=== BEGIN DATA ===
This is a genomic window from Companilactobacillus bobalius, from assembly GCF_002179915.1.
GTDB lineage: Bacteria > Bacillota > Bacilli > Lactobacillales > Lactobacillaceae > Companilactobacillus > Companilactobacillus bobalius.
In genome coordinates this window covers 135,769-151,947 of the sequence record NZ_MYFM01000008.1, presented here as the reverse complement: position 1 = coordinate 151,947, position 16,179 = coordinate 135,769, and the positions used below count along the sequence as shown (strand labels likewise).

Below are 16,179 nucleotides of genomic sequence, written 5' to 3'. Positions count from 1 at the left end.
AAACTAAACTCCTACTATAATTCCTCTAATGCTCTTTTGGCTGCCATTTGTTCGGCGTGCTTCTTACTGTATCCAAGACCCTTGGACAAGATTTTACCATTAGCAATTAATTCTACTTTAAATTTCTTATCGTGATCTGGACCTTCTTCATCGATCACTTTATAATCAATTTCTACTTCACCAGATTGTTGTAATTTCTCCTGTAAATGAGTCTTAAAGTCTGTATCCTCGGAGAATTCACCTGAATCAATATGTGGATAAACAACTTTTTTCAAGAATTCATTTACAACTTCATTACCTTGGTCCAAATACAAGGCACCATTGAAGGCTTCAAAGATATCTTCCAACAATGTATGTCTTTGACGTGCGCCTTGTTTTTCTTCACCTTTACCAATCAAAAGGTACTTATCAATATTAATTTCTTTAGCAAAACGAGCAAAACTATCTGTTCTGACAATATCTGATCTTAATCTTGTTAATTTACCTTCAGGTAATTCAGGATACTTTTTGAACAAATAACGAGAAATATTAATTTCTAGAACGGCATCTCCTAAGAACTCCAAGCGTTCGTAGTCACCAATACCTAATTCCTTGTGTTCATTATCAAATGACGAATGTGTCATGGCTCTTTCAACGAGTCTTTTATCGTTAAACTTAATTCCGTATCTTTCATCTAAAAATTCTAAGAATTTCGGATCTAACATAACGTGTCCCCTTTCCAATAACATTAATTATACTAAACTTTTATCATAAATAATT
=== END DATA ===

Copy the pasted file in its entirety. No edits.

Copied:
This is a genomic window from Companilactobacillus bobalius, from assembly GCF_002179915.1.
GTDB lineage: Bacteria > Bacillota > Bacilli > Lactobacillales > Lactobacillaceae > Companilactobacillus > Companilactobacillus bobalius.
In genome coordinates this window covers 135,769-151,947 of the sequence record NZ_MYFM01000008.1, presented here as the reverse complement: position 1 = coordinate 151,947, position 16,179 = coordinate 135,769, and the positions used below count along the sequence as shown (strand labels likewise).

Below are 16,179 nucleotides of genomic sequence, written 5' to 3'. Positions count from 1 at the left end.
AAACTAAACTCCTACTATAATTCCTCTAATGCTCTTTTGGCTGCCATTTGTTCGGCGTGCTTCTTACTGTATCCAAGACCCTTGGACAAGATTTTACCATTAGCAATTAATTCTACTTTAAATTTCTTATCGTGATCTGGACCTTCTTCATCGATCACTTTATAATCAATTTCTACTTCACCAGATTGTTGTAATTTCTCCTGTAAATGAGTCTTAAAGTCTGTATCCTCGGAGAATTCACCTGAATCAATATGTGGATAAACAACTTTTTTCAAGAATTCATTTACAACTTCATTACCTTGGTCCAAATACAAGGCACCATTGAAGGCTTCAAAGATATCTTCCAACAATGTATGTCTTTGACGTGCGCCTTGTTTTTCTTCACCTTTACCAATCAAAAGGTACTTATCAATATTAATTTCTTTAGCAAAACGAGCAAAACTATCTGTTCTGACAATATCTGATCTTAATCTTGTTAATTTACCTTCAGGTAATTCAGGATACTTTTTGAACAAATAACGAGAAATATTAATTTCTAGAACGGCATCTCCTAAGAACTCCAAGCGTTCGTAGTCACCAATACCTAATTCCTTGTGTTCATTATCAAATGACGAATGTGTCATGGCTCTTTCAACGAGTCTTTTATCGTTAAACTTAATTCCGTATCTTTCATCTAAAAATTCTAAGAATTTCGGATCTAACATAACGTGTCCCCTTTCCAATAACATTAATTATACTAAACTTTTATCATAAATAATT